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Staying in tune

Date: Thursday, April 5, 2012
Author: Will Wainewright, HFMWeek

Growing support for Opera, the risk transparency initiative, could indicate that the hedge fund industry’s traditionally autonomous members are becoming increasingly willing to collaborate. Could it be a sign of things to come?

In its opening two words, Open Protocol Enabling Risk Aggregation – or Opera, the industry-wide reporting initiative launched by investment consultant Albourne Partners last year – shows why some think such standards may not be a natural fit for the hedge fund sector. The idea of openness runs contrary to the tendency among funds to keep trading and operational details secret, while protocols suggests a shared approach, which seems to conflict with the ‘alternative’ nature of the industry, where doing things differently is the norm.

But industry support for Opera, which emerged after 2008 as investors demanded more transparency on hedge fund risk, is increasing nonetheless. Gaurav Amin of Albourne Partners, who designed and is now overseeing the project, says that 130 managers have either built the Opera standards into their systems already or are currently doing so, while more and more fund administrators are showing an interest. The project, which aims to set industry-wide ‘consistent practices’ for risk reporting, making risk data more accessible and easier to digest for the end-investor, is gathering pace.

The decision to embrace the standards was an easy one for Arrowgrass, a $4bn London-based fund, according to CEO Henry Kenner. “Accountability and transparency is the way forward for the entire industry. We had focused on providing detailed risk reports for investors for a while, so Opera was a natural next step for us,” he says. Arrowgrass has now reached the third, and most detailed, Opera reporting level, and Kenner adds that it has been received well by investors, particularly those in the US who were not used to such a “granular level” of detail.

But how likely is it that an industry as diverse and individually minded as the hedge fund sector will unite behind one common set of standards? Citco Fund Services, the industry’s largest administrator in asset terms, launched the Citco Transparency Platform (CTP) in 2008 but has subsequently emerged as a key supporter of Albourne’s initiative. “Common standards across the industry make it easier for investors to aggregate data, and they are ultimately the key players in all this,” says managing director Oliver Scully. However, he thinks it unlikely that any one set of standards will be adopted by everyone.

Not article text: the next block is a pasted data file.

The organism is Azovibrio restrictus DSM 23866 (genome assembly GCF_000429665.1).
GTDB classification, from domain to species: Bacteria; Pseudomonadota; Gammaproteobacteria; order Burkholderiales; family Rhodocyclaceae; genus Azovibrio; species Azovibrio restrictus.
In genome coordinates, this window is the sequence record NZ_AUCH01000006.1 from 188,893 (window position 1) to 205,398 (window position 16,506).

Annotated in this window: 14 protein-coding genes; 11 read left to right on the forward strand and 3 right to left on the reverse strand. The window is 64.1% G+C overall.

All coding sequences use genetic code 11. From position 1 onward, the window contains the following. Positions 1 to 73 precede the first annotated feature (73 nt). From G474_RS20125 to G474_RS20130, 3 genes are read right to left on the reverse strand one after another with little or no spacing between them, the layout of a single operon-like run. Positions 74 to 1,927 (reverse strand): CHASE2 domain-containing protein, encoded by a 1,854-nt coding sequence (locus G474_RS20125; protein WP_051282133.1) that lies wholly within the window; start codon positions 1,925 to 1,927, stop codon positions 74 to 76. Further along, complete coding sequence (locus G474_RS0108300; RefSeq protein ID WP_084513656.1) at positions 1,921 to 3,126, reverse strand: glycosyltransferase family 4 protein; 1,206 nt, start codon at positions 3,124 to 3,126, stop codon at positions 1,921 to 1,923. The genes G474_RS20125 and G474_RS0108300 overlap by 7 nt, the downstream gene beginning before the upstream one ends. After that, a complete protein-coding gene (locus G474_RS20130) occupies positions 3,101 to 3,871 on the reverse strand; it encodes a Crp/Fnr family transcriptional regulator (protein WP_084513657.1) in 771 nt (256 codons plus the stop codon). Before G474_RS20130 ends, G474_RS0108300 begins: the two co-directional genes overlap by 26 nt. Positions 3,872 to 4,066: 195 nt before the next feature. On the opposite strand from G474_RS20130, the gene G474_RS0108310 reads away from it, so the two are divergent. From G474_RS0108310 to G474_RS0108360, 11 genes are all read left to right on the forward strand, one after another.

“It is called the alternatives industry for a reason, and no one size fits all” he adds. “Risk reports are data hungry, and there are many different ways of aggregating data. The Opera standards are powerful in that they set a uniform way of doing things which aims to be as user-friendly for the data aggregator as possible. But it won’t be possible for all to comply, and many investors already have their own bespoke solutions in place.”

Conflicting attitudes and priorities among different parts of the industry could be an obstacle to such common initiatives, Opera included. Many funds of hedge funds (FoHF) have had their own systems for reporting risk from underlying funds for a while and some feel consternation that Albourne Partners – as an investment consultant, not a natural ally – has entered the fray to take ownership of the issue.

The next question Opera faces may concern independence. Many administrators do not possess the risk systems needed to provide the level of risk reporting required by the standards and some funds that offer Level Three compliance do so in-house, as administrators are not capable of providing the reports. Whether or not investors will be satisfied with this, given the trend in recent years towards having an external administrator, remains to be seen.

That said, growing support for Opera suggests that the industry is keener than before to embrace common enterprises. The rude health of the Hedge Fund Standards Board, which has won increased industry backing during the last year, is a further sign. As a concept, “open protocols” may be a step too far for some, but it is fair to say that the industry seems to be opening up.


On song: Opera standards and regulation

Not many aspects of the hedge fund industry were left untouched by the events of 2008, and transparency is no exception. Since the crisis, investors have focused on risk and operational transparency with a vigour not present before, a shift intensified by their increasingly institutional profile. The Opera initiative is a direct consequence of this drive by investors to have more risk data at their disposal.

The high volumes of regulation to affect the industry since 2008 is related to this drive for transparency, but is not its cause; after all, regulatory concerns are not the primary driver for Albourne Partners, Opera’s creator. There are synergies between the reporting required under Opera and that required by some items of legislation, although one source told HFMWeek that the initiative should focus on providing more common reference points in the future, citing Form PF as an example.